The U.S. State Department said Thursday it believes that Libyan stockpiles of mustard agent and uranium are secure, despite continuing turmoil there. U.S. officials are less sure about the status of shoulder-fired anti-aircraft weapons that were in Libyan leader Moammar Gadhafi's military arsenal.
The Gadhafi government, in a bid to escape terrorism-related sanctions and political isolation, renounced weapons of mass destruction in 2003 and later gave up key components of a nascent nuclear weapons program.
But Libya’s continued to possess large quantities of mustard agent -- a potential component of chemical weapons. And a stockpile of low-enriched uranium, or yellowcake, has been a matter of international concern as the country descended into conflict.
Nonetheless, State Department spokeswoman Victoria Nuland told reporters on Thursday that the United States is confident, based on assurances from Libya’s Transitional National Council, or TNC, and observations by U.S. intelligence, that Libya's stockpiles of uranium and mustard agent are secure.
She said the yellowcake uranium is under guard at a nuclear research site near Tripoli.
“It is at the Tajoura nuclear research facility. It is safeguarded there. We are able, through our national technical means, to assert that we believe it is secure. And in any case, Libya doesn’t have the means right now to turn yellowcake into anything dangerous,’ Nuland said.
Nuland said that in the process that led to the normalization of relations between the United States and Libya in 2006, the Gadhafi government surrendered nuclear weapons equipment it had obtained from Pakistan’s A.Q. Khan network two years earlier. She said it gave up its last highly-enriched uranium in 2009.
The State Department spokeswoman said Libya still possesses a large quantity of mustard agent that could potentially be used to fill artillery shells and missile warheads. But she said that, too, is secure at a guarded ammunition complex.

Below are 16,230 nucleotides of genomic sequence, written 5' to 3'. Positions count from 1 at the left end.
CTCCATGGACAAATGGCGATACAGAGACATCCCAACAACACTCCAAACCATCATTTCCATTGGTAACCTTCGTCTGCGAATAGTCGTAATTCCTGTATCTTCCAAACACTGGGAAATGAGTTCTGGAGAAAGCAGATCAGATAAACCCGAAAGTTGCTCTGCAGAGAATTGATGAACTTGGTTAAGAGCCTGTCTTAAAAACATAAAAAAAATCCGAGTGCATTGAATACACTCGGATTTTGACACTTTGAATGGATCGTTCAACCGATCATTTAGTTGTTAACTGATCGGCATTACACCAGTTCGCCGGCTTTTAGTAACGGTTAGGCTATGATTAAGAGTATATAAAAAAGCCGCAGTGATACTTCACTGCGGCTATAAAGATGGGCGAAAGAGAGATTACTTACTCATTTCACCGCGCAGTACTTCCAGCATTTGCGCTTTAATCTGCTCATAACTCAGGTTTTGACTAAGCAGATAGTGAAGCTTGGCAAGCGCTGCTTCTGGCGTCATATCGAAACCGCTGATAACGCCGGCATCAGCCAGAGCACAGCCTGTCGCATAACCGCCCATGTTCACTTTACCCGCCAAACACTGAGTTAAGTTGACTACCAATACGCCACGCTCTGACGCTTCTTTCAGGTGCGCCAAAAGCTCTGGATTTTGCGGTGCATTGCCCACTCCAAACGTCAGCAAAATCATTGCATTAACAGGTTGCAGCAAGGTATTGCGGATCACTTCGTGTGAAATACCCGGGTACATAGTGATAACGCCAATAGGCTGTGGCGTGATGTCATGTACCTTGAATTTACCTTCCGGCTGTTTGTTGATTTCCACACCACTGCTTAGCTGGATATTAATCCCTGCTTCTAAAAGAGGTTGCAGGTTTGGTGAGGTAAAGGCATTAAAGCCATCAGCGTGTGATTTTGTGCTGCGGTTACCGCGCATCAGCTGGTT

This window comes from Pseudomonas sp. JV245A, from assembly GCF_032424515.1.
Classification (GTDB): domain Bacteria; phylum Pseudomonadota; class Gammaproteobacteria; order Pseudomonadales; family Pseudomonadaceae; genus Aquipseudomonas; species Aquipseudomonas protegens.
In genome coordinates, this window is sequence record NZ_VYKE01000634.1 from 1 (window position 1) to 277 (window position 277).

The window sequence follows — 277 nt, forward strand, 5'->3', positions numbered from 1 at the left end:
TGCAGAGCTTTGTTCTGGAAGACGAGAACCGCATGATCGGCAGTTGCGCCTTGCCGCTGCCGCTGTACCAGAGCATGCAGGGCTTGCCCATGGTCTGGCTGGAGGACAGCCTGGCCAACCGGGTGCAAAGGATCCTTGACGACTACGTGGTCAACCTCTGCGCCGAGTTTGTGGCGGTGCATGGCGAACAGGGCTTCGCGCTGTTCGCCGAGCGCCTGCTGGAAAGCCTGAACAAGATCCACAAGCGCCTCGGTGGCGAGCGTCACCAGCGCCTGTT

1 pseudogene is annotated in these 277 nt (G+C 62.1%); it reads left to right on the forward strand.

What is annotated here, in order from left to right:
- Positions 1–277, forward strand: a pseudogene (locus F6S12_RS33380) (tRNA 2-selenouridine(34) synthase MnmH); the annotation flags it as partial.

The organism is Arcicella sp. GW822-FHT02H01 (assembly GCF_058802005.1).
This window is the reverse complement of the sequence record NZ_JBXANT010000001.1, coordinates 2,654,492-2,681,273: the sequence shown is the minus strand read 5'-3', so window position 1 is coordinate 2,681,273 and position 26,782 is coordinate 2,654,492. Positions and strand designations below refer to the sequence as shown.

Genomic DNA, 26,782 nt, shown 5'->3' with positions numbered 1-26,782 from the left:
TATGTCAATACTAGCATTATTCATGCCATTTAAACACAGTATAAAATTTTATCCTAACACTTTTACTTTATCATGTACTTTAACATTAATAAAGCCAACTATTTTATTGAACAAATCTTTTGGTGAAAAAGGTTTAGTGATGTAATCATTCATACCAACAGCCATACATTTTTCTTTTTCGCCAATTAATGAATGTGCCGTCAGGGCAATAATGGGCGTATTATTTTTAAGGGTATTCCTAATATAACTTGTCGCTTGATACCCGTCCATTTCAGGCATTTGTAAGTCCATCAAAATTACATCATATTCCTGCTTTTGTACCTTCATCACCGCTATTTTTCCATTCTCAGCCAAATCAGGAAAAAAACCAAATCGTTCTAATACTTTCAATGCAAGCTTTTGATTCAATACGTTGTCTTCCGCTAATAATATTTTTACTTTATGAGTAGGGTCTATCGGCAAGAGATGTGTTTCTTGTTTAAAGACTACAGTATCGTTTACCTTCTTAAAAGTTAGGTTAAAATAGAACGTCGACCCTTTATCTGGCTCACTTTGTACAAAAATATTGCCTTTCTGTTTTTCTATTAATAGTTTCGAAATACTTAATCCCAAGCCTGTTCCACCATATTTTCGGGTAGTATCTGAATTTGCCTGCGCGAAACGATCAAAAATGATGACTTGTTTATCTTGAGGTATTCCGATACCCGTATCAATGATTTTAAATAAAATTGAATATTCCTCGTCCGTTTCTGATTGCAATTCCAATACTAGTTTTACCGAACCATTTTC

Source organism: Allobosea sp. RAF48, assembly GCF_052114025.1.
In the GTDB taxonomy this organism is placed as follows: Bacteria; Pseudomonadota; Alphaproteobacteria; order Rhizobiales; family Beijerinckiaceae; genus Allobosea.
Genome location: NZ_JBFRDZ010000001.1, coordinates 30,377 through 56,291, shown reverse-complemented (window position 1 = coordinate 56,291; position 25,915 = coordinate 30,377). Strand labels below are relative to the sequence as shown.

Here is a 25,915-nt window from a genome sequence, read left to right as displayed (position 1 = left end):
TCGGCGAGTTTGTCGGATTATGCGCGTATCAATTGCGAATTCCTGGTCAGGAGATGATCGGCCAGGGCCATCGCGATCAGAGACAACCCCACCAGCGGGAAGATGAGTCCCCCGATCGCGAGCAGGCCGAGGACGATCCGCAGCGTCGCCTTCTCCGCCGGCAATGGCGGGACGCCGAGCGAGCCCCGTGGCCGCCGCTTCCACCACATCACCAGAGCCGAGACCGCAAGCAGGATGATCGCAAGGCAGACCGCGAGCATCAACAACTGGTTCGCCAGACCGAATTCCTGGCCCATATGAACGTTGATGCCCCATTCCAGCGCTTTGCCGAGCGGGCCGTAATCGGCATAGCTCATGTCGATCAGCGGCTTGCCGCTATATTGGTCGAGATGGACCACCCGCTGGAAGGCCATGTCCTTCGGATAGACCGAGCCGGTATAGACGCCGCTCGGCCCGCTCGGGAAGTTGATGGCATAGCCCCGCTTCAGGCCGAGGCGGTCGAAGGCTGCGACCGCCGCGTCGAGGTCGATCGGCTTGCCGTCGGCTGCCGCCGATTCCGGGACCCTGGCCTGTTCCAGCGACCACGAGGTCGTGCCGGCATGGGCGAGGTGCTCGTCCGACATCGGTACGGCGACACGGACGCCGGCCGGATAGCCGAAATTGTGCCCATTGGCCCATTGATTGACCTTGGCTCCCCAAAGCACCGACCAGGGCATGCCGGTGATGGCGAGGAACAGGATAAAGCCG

“It is inside massive steel containers within heavy bunkers. These bunkers were sealed by the Organization for the Prohibition of Chemical Weapons, the OPCW. Our judgment is that they remain secure. And again, these are not weapon-ready chemicals. They can’t be converted on a dime [i.e., quickly] and they’re in these massive drums inside a heavy bunker. And we are able to monitor the security with national technical means,” Nuland said.
“National technical means” commonly refers to spy satellites and other U.S. intelligence assets.
Nuland said the main proliferation concern from Libya involves portable shoulder-fired anti-aircraft missiles, or MANPADS -- short for Man Portable Air Defense System. The Gadhafi government is thought to have stockpiled perhaps thousands of the weapons, which could be used to shoot down commercial airliners.
Since the Libyan conflict began, U.S. personnel have been working with countries bordering Libya, and more recently with the TNC, to try to detect MANPAD smuggling attempts.
Nuland decried what she called ”fear-mongering” reporting on the subject, but also said that there is no reliable information on the extent of the Libyan MANPAD problem, if there is one.
MANPADS have rarely been linked to terrorist attacks. One attack was an unsuccessful attempt by an al-Qaida-affiliated group to shoot down an Israeli airliner at the Kenyan port city of Mombassa in 2002.